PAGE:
State officials: Police can do more than appearance tickets in stolen car cases

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ROCHESTER, N.Y. – When Governor Kathy Hochul came to town Friday, she shared a staggering statistic: In the first seven months of 2023, car thefts in Monroe County jumped 345%. Hochul said that was the highest jump in the nation.

She and her team also said that police have the opportunity to do more than just issue appearance tickets for perpetrators.

Hochul’s deputy secretary of public safety, Marcos Soler, said Friday and again to News10NBC on Monday that the reason they don’t is a training issue.

“This is not a matter of — a legislative issue, but rather a training issue primarily,” he said. “Training with regards to how officers on the field are charging specific provisions of the law […] They’re going to provide additional training to officers, so they can charge the specific provisions of the penal law that applies to grand larceny.”

Soler listed the relevant criminal penal codes (15530, 15535, 150-20, and section 510). He said that police are often charging suspected thieves with grand larceny in the fourth degree, which usually means an appearance ticket.

But he claims that if the responding officer can prove the value of the stolen car is more than $3,000 —

“In those cases, the officers can use the other provision of the grand larceny – the penal law — the grand larceny in the third degree,” he said. “And charge, rather than an E felony, which is an appearance ticket in most cases, charge a D felony, which is then a custodial arrest.”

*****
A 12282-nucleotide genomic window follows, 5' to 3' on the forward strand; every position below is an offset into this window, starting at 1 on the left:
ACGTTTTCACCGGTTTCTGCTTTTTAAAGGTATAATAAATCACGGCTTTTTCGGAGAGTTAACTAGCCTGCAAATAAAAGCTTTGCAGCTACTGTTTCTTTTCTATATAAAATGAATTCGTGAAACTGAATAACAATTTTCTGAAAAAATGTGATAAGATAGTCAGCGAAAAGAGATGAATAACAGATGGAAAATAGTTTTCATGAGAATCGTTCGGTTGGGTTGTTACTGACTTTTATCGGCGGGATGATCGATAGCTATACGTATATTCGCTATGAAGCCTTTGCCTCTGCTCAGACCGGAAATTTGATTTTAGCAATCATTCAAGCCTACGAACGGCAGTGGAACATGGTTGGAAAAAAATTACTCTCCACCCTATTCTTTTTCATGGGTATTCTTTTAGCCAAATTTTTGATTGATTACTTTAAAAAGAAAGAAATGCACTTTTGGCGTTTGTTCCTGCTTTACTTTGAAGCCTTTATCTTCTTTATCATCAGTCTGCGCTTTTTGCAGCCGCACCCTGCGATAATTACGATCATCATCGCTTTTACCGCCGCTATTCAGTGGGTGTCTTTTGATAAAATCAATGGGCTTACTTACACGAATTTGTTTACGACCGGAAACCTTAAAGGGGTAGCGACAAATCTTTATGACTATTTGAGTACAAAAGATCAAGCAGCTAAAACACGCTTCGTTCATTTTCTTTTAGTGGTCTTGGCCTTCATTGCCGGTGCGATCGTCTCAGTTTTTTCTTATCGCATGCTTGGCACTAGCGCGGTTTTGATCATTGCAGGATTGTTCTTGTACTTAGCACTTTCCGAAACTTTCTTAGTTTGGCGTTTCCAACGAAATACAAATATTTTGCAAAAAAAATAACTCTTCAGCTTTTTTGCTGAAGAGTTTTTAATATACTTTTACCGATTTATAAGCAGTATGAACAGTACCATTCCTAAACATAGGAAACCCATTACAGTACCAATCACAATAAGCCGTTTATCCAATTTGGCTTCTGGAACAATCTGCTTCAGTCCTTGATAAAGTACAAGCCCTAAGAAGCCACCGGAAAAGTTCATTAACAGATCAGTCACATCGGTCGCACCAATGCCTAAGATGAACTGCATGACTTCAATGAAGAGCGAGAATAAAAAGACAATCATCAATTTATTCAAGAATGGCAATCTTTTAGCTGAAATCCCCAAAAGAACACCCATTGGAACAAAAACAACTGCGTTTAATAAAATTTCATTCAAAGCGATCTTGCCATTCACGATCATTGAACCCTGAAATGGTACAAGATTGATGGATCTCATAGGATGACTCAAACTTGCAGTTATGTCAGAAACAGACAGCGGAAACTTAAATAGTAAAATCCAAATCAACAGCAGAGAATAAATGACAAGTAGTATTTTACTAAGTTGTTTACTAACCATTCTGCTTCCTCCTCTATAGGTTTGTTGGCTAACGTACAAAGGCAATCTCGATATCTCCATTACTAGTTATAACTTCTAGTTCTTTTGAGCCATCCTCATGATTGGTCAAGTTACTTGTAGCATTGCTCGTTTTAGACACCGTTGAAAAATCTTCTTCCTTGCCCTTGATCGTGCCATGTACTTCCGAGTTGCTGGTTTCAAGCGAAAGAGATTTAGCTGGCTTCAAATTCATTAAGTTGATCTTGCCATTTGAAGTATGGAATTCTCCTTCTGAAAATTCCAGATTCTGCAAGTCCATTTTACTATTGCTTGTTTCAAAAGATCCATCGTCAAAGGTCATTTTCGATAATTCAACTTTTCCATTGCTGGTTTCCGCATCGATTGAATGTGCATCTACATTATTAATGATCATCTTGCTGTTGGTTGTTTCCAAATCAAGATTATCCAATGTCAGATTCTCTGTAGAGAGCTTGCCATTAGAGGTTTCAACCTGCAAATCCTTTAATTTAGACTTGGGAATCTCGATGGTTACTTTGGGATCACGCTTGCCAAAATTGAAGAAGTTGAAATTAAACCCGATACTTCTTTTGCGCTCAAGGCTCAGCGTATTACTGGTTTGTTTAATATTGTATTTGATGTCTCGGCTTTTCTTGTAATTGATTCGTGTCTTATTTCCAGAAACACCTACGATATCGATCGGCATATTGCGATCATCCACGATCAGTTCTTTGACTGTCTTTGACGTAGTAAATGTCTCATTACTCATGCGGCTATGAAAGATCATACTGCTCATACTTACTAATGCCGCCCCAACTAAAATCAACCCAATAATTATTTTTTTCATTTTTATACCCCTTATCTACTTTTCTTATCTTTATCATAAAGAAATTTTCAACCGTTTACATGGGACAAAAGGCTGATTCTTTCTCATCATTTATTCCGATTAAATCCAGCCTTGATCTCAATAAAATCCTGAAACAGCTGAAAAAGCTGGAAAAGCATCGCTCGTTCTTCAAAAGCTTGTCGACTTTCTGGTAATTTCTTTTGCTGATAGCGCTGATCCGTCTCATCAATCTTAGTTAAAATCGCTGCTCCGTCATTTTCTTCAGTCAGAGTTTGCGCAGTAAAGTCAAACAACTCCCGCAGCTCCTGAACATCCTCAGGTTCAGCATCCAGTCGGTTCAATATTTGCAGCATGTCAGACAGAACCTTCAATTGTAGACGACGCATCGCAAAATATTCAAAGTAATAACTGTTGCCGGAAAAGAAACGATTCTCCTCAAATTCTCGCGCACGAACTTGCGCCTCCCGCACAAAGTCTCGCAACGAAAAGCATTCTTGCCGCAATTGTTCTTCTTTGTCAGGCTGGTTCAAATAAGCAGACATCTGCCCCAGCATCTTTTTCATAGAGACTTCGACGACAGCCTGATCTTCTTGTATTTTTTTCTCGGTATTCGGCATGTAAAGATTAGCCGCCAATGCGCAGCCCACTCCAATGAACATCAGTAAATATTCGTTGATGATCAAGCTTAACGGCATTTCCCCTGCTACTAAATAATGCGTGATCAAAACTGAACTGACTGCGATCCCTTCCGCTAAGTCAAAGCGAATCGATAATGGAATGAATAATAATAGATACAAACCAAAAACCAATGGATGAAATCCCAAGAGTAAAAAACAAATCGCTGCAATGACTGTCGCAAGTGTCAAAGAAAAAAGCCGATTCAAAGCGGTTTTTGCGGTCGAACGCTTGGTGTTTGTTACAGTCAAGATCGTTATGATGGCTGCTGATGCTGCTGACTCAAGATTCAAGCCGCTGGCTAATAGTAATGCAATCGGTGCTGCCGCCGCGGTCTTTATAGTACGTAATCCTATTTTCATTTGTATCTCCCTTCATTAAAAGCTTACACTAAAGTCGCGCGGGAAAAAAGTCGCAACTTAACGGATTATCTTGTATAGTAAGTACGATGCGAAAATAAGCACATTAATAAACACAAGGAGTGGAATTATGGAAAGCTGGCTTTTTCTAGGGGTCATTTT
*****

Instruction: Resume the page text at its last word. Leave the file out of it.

Of course, it’s not always that simple. Depending on the individual circumstances of both the theft and the thief, this may not apply. In many instances, the driver is charged with criminal possession of stolen property, because police can’t always prove they were the one who stole the car.

Many law enforcement officials have said this and other circumstances means their hands are tied by the law to give out appearance tickets.

The Rochester Police Department said the following in response to Soler’s explanation:

“The Rochester Police Department has, and will continue, to follow the New York State Criminal Procedure Law when it comes to issuing appearance tickets.

This is not something that we have discretion on.”

Soler said they have been meeting with local law enforcement agencies throughout the state, and will continue to do so.